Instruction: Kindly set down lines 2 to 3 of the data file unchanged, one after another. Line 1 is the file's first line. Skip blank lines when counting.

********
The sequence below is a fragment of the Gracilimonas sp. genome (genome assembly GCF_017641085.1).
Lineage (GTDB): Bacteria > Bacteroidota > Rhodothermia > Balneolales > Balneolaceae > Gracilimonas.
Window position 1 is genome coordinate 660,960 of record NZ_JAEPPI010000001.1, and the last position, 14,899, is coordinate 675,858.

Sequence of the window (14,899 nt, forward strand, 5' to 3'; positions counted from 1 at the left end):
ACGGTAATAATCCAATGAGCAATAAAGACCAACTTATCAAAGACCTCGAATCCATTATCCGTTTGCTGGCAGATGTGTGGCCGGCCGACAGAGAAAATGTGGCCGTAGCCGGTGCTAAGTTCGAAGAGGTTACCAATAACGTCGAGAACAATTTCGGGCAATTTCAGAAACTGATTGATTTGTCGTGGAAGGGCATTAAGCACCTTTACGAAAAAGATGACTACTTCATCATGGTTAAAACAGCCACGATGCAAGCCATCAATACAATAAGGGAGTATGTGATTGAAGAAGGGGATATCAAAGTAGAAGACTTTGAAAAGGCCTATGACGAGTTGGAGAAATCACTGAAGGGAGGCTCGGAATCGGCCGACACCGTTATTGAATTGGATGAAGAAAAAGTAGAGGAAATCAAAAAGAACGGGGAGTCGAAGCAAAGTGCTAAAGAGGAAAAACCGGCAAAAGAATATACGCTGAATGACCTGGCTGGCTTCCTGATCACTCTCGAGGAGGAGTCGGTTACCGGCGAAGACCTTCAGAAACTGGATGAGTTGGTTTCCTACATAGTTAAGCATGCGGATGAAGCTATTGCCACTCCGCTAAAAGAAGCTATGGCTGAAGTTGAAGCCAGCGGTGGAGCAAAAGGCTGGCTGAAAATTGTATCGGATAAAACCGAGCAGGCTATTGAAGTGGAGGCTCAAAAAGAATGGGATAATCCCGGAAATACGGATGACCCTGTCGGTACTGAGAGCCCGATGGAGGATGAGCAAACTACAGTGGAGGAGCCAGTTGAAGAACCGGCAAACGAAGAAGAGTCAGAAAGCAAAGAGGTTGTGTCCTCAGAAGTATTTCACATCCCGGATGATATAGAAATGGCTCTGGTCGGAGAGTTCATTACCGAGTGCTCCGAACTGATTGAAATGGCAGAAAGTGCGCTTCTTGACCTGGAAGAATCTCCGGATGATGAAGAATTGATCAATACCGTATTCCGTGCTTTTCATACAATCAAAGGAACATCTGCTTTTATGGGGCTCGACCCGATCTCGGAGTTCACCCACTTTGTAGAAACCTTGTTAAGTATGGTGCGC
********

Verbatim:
Lineage (GTDB): Bacteria > Bacteroidota > Rhodothermia > Balneolales > Balneolaceae > Gracilimonas.
Window position 1 is genome coordinate 660,960 of record NZ_JAEPPI010000001.1, and the last position, 14,899, is coordinate 675,858.